While Rousey is the first big female star in the UFC, Tate comes off so much better here. She’s articulate, talks a great game and just seems way more balanced and level headed. Will that prevail in the ring? Hard to say.

If you haven’t watched TUF yet this year, it’s definitely worth finding Fox Sports 1 wherever it is on your cable box and checking it out.

Brian Michael Bendis Brings Trial and Judgment to the X-Men

Because if there’s anything the X-Men haven’t seen anything of, it’s trial and judgement. Yesterday saw two teasers emerge from Marvel, as we start to line up crosshairs on New York Comic-Con. With both featuring Brian Michael Bendis as the writer, and Stuart Immonen and Sara Pichelli as artists, this is going to be something to do with those X-Men folks.

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The Legends of Red Sonja Roundtable with Gail Simone, Devin Grayson and Nancy Collins

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by Laura Sneddon and Heidi MacDonald

Back in July, Dynamite announced they were expanding their already fairly awesome Gail Simone-driven Red Sonja revival with a prestige format anthology called Legends of Red Sonja.  Adding to the excitement, a stellar line-up of contributors including a bevy of fantasy authors and comics artists including Tamora Pierce, Nancy Collins, Meljean Brook, Marjorie M. Liu, Mercedes Lackey, Kelly Sue DeConnick, Leah Moore, Devin Grayson, Nicola Scott, Rhianna Pratchett and Blair Butler. On the art side it’s Carla Speed McNeil, Jim Calafiore and Phil Noto and more. The first issues launches in November and to explore a little more of the story behind the She-Devil with a Sword and all these top writers, we asked Simone, Devin Grayson and Nandy Collins to participate in a roundtable on the state of Sonja and fantasy comics. And to giev you even more here’s a preview of the first issue art.

 

THE BEAT: What was your first encounter with the character of Red Sonja and what did you think of her? 

SIMONE: When I was a kid, we lived in a remote farm in the boonies. So I would mostly find comics by accident, at garage sales and things. I had no idea they were old, they were new to me. I THINK the first I ever saw her was a Frank Thorne-drawn issue of her own book. I just thought she was cool as all hell immediately.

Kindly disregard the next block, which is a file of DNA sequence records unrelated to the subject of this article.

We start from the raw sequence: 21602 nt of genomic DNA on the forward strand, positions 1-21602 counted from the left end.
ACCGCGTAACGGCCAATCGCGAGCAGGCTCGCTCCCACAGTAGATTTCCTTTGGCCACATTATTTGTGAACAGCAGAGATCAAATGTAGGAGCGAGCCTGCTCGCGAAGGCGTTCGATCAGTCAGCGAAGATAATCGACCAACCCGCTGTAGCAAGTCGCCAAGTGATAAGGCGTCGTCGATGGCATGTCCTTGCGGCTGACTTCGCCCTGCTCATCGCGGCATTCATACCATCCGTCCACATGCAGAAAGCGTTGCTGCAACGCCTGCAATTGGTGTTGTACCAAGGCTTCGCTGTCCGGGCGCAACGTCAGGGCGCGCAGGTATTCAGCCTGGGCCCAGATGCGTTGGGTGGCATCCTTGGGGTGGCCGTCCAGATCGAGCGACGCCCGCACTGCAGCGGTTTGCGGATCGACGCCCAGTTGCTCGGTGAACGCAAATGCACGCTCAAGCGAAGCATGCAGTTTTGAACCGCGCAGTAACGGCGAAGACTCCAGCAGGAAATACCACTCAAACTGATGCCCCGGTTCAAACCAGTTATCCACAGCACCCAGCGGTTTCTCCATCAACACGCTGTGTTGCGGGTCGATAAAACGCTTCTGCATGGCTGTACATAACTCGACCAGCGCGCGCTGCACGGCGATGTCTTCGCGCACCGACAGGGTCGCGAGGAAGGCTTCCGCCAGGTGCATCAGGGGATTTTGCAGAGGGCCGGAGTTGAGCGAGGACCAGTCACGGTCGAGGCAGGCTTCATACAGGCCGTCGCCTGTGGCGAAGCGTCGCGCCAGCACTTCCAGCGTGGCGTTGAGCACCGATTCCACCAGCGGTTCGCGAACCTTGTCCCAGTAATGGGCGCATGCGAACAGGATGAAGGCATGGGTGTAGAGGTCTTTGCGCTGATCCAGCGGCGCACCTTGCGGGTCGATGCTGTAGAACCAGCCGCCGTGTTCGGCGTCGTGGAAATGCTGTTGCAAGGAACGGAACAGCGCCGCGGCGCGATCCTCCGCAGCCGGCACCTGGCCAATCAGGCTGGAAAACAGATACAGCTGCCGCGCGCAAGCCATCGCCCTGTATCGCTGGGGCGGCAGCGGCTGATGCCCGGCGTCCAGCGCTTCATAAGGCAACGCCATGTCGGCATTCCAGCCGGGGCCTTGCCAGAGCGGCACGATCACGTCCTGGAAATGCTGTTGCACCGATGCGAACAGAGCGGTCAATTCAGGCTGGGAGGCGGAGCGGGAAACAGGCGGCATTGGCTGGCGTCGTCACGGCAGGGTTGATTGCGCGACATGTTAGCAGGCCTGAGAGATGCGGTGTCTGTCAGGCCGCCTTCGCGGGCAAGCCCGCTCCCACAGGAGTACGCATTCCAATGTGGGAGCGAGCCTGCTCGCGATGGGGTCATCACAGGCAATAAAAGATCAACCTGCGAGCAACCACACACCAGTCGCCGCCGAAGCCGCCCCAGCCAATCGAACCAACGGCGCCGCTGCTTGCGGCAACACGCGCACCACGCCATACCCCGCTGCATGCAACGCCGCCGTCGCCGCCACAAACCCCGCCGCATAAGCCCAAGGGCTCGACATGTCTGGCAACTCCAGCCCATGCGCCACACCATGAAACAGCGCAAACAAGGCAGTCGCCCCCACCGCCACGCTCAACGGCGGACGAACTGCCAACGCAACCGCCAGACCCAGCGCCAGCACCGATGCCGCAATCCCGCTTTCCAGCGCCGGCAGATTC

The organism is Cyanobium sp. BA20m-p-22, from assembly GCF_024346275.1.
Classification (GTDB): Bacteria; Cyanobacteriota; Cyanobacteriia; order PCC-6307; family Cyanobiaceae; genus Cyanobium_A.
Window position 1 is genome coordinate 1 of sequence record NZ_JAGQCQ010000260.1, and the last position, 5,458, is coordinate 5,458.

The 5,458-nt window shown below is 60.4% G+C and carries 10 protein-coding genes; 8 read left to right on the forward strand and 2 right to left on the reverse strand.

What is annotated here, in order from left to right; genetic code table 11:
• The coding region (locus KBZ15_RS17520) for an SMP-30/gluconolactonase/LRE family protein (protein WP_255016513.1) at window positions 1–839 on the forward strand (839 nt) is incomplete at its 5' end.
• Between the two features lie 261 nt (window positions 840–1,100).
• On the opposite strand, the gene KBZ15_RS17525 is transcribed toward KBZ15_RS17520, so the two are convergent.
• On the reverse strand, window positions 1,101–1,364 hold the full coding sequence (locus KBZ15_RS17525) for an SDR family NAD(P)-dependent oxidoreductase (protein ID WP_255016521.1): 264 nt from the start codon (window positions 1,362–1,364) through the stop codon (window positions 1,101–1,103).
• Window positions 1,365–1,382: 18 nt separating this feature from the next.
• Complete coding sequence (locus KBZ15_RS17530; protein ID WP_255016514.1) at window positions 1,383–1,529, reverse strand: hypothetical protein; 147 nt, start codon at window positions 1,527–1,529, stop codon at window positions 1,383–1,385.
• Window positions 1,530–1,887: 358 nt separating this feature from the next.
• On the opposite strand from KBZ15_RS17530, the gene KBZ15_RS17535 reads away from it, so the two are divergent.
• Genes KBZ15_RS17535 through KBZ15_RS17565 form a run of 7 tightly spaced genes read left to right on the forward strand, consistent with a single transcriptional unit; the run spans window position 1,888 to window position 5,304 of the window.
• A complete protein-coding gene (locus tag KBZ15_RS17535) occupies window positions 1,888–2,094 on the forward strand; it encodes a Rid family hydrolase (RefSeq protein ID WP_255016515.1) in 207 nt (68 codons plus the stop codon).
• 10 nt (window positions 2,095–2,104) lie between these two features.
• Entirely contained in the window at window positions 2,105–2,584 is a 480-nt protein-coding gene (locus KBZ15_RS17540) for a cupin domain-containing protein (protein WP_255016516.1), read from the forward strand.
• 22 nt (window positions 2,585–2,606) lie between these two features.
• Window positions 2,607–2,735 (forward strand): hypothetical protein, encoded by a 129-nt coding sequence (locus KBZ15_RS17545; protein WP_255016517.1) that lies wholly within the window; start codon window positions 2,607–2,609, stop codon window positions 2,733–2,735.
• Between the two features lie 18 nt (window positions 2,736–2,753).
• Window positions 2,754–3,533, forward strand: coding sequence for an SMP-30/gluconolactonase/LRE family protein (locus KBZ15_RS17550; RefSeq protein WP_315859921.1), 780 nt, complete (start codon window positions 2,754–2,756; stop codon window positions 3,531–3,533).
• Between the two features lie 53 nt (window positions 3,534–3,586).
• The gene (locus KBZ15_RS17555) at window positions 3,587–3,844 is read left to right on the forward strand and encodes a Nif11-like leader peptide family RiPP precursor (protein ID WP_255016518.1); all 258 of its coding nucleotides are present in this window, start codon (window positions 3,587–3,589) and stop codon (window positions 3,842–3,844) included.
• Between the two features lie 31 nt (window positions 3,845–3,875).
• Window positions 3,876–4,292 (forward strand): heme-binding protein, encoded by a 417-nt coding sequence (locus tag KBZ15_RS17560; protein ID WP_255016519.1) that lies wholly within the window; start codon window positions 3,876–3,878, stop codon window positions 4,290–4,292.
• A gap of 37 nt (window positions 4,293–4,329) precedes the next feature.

COLLINS: My first encounter with Red Sonja was her debut appearance in CONAN THE BARBARIAN #23, back in 1973. At the time I was excited to see a female character in comics who was able to hold her own and be treated as an equal partner in the adventure. That was still pretty rare back then. You had Red Sonja, Black Widow, Big Barda…and that was about it.

GRAYSON: I grew up with hippies, so there was a dearth of sci-fi and comic-y goodness in my early childhood. But I do remember the movie from ’85, and nursing a crush on Brigitte Nielsen.

THE BEAT: With Red Sonja being (loosely) based on a Robert E. Howard character and world, it’s interesting to look at the tension in his original work between the barbarian fantasy male-dominated societies, and his own proto-feminist viewpoints. Is that something you feel still exists in Red Sonja stories today?

COLLINS: Very much so. Although it depends on the individual writer, of course. Howard’s attitude toward women, at least in his fiction, boiled down to if a female character was brave, handy at fighting, and capable of holding her liquor, she was viewed as an equal and respected by the main character, whether it was a Conan, Kull, Solomon Kane or Bran Mak Morn story.